O Week chaos helps freshers

OUSA president Caitlin Barlow-Groome wants the student executive to become more visible on campus...
OUSA president Caitlin Barlow-Groome wants the student executive to become more visible on campus. Photo: Linda Robertson
Otago University Students’ Association president Caitlin Barlow-Groome (22) knows from experience the chaos of Orientation helps homesick first-year students fit into the city.

"Getting thrown in the deep end forces you to get out of your comfort zone and make new friends."

The student representative remembered her own first-year O Week as being "pretty crazy".

"I’d just come down from Lower Hutt. I got the super pass and went to everything."

Her personal recommendation this year was the immersive set of New Zealand electronic artist Baynk at the Down the Rabbit Hole event at Forsyth Barr Stadium on Saturday night.

One of Ms Barlow-Groome’s key policies is to increase activities on campus.

This could include small things like placing board games around the grounds, installing sports equipment such as

basketball hoops and booking food trucks to create small fairs, she said.

The student executive is  also pushing a voluntary glass ban throughout Orientation to reduce broken glass  around the campus.

"I’ve already noticed less glass being bought, which means less broken glass on the street."

While plastic alternatives were not necessarily environmentally friendly, it was much safer than the broken glass, which would end up in a landfill anyway, she said.

"We want to keep it going, but we can’t keep pressure on liquor stores which don’t really have a choice to sell glass. We’ll give another big push around Reorientation."

Ms Barlow-Groome is studying for a bachelor of commerce degree, majoring in finance and economics.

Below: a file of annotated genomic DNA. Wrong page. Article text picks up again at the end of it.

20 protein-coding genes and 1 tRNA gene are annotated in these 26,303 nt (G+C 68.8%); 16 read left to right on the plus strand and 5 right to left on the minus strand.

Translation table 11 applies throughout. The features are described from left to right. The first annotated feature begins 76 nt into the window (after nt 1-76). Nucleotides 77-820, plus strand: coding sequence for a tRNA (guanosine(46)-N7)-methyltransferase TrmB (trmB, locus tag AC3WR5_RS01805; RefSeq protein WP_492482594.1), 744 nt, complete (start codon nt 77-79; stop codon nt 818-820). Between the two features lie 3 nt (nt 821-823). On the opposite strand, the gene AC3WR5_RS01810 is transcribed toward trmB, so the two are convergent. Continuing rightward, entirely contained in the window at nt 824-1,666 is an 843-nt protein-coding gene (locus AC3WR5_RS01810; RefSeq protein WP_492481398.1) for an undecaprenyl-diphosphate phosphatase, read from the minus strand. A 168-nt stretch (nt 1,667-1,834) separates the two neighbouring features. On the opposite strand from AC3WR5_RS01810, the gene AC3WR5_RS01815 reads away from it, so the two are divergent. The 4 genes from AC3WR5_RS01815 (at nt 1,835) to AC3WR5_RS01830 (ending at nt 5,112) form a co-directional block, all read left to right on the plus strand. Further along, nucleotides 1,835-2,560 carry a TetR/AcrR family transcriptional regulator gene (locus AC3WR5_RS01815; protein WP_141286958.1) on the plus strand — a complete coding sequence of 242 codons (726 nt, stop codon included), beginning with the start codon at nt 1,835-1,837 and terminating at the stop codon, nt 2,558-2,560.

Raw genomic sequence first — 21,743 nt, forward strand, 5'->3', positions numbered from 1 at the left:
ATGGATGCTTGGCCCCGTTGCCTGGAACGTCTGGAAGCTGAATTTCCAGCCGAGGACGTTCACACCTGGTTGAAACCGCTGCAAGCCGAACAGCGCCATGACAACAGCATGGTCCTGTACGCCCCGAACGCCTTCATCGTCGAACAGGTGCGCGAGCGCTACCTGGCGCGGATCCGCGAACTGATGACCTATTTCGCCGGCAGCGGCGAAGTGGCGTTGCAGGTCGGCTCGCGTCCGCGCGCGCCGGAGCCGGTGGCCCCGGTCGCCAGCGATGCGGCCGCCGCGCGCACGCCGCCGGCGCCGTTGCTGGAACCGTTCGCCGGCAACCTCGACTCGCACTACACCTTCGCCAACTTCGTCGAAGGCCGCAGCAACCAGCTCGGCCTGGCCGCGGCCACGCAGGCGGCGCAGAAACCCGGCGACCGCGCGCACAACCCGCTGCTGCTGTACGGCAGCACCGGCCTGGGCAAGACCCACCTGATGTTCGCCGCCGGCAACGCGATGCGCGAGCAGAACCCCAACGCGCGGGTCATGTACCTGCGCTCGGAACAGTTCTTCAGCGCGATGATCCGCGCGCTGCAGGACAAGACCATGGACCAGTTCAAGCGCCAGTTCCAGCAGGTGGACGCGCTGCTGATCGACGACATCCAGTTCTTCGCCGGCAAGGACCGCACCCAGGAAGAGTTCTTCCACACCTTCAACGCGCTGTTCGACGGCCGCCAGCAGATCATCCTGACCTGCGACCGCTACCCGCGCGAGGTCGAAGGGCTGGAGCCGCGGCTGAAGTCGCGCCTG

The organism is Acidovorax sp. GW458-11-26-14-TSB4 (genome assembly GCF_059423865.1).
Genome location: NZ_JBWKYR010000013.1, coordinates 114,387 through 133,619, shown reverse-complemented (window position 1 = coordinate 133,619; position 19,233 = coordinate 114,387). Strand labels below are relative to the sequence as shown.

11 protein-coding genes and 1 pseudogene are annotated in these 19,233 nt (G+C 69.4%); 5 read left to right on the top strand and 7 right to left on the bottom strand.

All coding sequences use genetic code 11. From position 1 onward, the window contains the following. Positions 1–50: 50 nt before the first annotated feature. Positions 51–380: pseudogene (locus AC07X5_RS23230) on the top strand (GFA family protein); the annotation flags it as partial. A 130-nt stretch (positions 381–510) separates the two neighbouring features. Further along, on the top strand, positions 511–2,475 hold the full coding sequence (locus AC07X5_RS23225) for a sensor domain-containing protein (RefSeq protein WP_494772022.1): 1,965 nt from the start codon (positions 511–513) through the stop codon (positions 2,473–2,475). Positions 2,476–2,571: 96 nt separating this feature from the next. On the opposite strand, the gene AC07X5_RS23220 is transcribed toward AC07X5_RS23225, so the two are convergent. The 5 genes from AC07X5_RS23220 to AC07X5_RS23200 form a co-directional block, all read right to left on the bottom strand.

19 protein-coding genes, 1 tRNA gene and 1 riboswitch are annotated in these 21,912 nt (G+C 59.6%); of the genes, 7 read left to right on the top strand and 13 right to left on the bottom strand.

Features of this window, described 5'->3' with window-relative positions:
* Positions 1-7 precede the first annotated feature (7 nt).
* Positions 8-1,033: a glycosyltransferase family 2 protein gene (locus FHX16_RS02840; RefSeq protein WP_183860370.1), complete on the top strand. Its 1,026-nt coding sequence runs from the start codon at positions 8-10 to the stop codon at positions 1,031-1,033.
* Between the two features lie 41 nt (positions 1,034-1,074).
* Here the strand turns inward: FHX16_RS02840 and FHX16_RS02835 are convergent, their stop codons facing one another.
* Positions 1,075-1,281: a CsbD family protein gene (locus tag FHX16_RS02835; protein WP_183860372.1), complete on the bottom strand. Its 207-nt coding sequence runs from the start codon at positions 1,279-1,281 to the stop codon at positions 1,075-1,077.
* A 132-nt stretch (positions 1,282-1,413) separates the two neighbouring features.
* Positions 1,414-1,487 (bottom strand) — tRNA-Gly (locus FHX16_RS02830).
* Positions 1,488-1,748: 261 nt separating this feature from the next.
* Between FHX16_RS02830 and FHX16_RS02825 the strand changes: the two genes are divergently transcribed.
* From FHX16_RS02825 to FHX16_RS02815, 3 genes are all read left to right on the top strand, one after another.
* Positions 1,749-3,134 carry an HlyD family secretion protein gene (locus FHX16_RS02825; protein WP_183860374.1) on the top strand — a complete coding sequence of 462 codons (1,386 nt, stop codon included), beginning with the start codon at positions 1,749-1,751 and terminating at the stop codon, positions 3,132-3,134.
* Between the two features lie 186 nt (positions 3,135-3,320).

Next  year she wants to travel, but she is  unsure about her future career.

Last year she held the position of recreation officer, which familiarised her with student governance, she said.

"You learn what does work and what doesn’t. It definitely prepped me for this year."

The executive needed to improve its visibility and student engagement, she said.

"Students knowing who we are has been a flaw over the last few years."

Her view of the purpose of the student executive was to allow students to "have a good time" by giving them a place to discuss their issues and  attempt to  solve their problems.

She believes the student executive has the autonomy to petition the university.

"We wouldn’t do anything dramatic like taking over their clock tower, but I think we’re separate enough to stand up and say ‘that’s not right’."



What’s On


9am-4pm: Tent City and lawn activities

7.30pm - 8.30pm: Convocation Ceremony


9am - 4pm: Tent City and lawn activities

1.30pm-finish: Sports Day

9pm-11pm: Space Jam & Chill


9am-4pm: Tent City and lawn activities

9am-3pm: Rummage Sale

8pm-11am: Toga Party — Sweet Mix Kids, Times x Two & Hot Donnas


10am-3pm: Clubs Day

8pm-midnight: Chase & Status (DJ Set) + Rage + Homebrew + Aroha & Tali & Alby


7.30pm-10pm: Rugby — Highlanders v Blues


8pm-midnight: Down the Rabbit Hole — Hot Dub Time Machine, Baynk & Scarfé


5pm-8pm: International Food Festival

Friday, March 2

8pm-midnight: Outer Limits Ft. Young Thug, Peking Duk, Sigrid, Maala

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